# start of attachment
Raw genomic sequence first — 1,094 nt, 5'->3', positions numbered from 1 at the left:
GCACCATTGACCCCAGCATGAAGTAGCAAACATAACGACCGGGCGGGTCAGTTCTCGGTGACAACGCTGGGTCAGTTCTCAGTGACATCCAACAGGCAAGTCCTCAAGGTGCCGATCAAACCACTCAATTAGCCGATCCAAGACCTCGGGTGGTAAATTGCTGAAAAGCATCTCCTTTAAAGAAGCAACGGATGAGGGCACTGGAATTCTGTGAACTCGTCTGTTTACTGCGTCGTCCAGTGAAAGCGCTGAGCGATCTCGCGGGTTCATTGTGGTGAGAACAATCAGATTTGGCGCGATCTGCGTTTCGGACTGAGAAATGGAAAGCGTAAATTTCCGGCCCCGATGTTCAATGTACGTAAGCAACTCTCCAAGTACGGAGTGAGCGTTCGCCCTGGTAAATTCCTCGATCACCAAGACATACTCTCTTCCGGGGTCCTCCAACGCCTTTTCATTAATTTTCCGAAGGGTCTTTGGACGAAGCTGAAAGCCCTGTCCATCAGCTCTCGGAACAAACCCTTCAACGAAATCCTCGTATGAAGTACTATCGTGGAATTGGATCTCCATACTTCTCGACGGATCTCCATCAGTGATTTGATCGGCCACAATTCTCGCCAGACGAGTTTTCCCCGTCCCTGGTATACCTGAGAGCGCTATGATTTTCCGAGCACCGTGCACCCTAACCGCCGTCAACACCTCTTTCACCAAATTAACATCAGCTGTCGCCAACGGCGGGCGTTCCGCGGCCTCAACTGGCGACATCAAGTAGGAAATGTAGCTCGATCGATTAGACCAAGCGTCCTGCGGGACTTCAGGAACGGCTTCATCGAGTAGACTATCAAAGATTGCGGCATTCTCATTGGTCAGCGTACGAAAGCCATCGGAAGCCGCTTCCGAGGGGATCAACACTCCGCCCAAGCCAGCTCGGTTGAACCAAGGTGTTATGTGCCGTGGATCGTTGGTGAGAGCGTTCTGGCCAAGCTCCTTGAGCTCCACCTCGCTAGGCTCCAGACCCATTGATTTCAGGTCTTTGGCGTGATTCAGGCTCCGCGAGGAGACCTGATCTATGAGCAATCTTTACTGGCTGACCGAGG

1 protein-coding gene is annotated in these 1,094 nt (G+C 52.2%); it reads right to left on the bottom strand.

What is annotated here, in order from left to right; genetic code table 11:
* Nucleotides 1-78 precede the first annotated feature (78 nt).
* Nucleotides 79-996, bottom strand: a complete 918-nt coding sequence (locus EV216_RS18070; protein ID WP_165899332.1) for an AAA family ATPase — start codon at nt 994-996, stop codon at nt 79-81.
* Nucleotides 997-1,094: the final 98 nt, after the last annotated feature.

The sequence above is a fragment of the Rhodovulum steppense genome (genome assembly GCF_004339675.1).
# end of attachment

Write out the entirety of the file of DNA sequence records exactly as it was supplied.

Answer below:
Raw genomic sequence first — 1,094 nt, 5'->3', positions numbered from 1 at the left:
GCACCATTGACCCCAGCATGAAGTAGCAAACATAACGACCGGGCGGGTCAGTTCTCGGTGACAACGCTGGGTCAGTTCTCAGTGACATCCAACAGGCAAGTCCTCAAGGTGCCGATCAAACCACTCAATTAGCCGATCCAAGACCTCGGGTGGTAAATTGCTGAAAAGCATCTCCTTTAAAGAAGCAACGGATGAGGGCACTGGAATTCTGTGAACTCGTCTGTTTACTGCGTCGTCCAGTGAAAGCGCTGAGCGATCTCGCGGGTTCATTGTGGTGAGAACAATCAGATTTGGCGCGATCTGCGTTTCGGACTGAGAAATGGAAAGCGTAAATTTCCGGCCCCGATGTTCAATGTACGTAAGCAACTCTCCAAGTACGGAGTGAGCGTTCGCCCTGGTAAATTCCTCGATCACCAAGACATACTCTCTTCCGGGGTCCTCCAACGCCTTTTCATTAATTTTCCGAAGGGTCTTTGGACGAAGCTGAAAGCCCTGTCCATCAGCTCTCGGAACAAACCCTTCAACGAAATCCTCGTATGAAGTACTATCGTGGAATTGGATCTCCATACTTCTCGACGGATCTCCATCAGTGATTTGATCGGCCACAATTCTCGCCAGACGAGTTTTCCCCGTCCCTGGTATACCTGAGAGCGCTATGATTTTCCGAGCACCGTGCACCCTAACCGCCGTCAACACCTCTTTCACCAAATTAACATCAGCTGTCGCCAACGGCGGGCGTTCCGCGGCCTCAACTGGCGACATCAAGTAGGAAATGTAGCTCGATCGATTAGACCAAGCGTCCTGCGGGACTTCAGGAACGGCTTCATCGAGTAGACTATCAAAGATTGCGGCATTCTCATTGGTCAGCGTACGAAAGCCATCGGAAGCCGCTTCCGAGGGGATCAACACTCCGCCCAAGCCAGCTCGGTTGAACCAAGGTGTTATGTGCCGTGGATCGTTGGTGAGAGCGTTCTGGCCAAGCTCCTTGAGCTCCACCTCGCTAGGCTCCAGACCCATTGATTTCAGGTCTTTGGCGTGATTCAGGCTCCGCGAGGAGACCTGATCTATGAGCAATCTTTACTGGCTGACCGAGG

1 protein-coding gene is annotated in these 1,094 nt (G+C 52.2%); it reads right to left on the bottom strand.

What is annotated here, in order from left to right; genetic code table 11:
* Nucleotides 1-78 precede the first annotated feature (78 nt).
* Nucleotides 79-996, bottom strand: a complete 918-nt coding sequence (locus EV216_RS18070; protein ID WP_165899332.1) for an AAA family ATPase — start codon at nt 994-996, stop codon at nt 79-81.
* Nucleotides 997-1,094: the final 98 nt, after the last annotated feature.

The sequence above is a fragment of the Rhodovulum steppense genome (genome assembly GCF_004339675.1).